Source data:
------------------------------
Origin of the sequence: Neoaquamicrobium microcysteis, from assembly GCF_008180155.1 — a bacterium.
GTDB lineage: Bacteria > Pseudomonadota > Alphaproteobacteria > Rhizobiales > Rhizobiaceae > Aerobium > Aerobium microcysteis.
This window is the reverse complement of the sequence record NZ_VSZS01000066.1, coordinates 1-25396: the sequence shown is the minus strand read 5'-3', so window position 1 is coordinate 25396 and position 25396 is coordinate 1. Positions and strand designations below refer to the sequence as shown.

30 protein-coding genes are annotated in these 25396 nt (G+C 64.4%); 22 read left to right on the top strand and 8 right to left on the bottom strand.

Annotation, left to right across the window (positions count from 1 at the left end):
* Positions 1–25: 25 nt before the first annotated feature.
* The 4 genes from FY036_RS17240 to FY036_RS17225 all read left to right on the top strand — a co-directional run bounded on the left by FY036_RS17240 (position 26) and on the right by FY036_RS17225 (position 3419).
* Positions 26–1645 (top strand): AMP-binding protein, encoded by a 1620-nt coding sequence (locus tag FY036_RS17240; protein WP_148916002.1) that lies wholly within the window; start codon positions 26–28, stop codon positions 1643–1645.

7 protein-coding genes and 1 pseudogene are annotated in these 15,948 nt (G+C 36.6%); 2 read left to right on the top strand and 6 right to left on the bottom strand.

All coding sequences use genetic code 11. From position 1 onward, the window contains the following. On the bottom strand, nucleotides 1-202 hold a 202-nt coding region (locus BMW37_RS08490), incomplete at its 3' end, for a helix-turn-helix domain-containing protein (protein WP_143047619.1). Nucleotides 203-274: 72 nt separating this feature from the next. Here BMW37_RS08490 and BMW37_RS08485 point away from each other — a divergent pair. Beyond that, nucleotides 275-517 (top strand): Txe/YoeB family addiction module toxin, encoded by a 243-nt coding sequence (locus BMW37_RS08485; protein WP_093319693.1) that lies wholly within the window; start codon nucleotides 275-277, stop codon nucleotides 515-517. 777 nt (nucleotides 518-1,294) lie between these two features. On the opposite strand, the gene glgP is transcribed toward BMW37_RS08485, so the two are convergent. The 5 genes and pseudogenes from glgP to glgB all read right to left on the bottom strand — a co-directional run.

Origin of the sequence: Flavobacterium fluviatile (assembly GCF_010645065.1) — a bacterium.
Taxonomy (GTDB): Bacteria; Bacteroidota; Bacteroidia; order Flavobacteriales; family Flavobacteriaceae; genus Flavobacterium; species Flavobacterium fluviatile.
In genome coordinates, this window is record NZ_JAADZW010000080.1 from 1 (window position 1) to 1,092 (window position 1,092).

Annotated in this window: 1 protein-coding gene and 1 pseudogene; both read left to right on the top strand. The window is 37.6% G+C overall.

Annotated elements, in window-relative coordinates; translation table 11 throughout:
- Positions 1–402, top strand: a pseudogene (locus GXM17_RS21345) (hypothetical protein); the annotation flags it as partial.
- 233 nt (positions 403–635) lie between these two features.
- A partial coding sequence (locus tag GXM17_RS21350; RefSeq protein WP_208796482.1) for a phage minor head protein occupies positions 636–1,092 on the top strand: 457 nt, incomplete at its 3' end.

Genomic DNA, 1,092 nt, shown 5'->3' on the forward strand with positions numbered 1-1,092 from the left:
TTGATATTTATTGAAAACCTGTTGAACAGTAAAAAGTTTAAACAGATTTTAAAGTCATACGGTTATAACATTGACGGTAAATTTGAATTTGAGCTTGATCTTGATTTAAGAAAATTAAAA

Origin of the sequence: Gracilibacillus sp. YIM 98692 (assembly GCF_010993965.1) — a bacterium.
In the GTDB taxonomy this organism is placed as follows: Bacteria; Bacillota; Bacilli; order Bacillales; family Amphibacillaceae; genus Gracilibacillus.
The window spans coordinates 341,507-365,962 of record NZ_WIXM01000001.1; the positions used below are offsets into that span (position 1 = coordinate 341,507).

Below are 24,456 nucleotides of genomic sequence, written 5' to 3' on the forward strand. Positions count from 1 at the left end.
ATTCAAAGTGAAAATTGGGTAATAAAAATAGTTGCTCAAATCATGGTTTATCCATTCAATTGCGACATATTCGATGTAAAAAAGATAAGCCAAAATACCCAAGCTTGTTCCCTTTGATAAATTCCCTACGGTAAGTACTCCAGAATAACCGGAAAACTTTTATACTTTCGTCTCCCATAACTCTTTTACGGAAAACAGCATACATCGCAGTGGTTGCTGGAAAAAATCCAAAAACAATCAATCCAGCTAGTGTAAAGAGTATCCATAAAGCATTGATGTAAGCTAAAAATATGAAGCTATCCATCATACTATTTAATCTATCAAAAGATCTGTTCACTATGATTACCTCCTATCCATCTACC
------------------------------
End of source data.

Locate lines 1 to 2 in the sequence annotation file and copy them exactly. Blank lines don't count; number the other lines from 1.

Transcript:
Origin of the sequence: Neoaquamicrobium microcysteis, from assembly GCF_008180155.1 — a bacterium.
GTDB lineage: Bacteria > Pseudomonadota > Alphaproteobacteria > Rhizobiales > Rhizobiaceae > Aerobium > Aerobium microcysteis.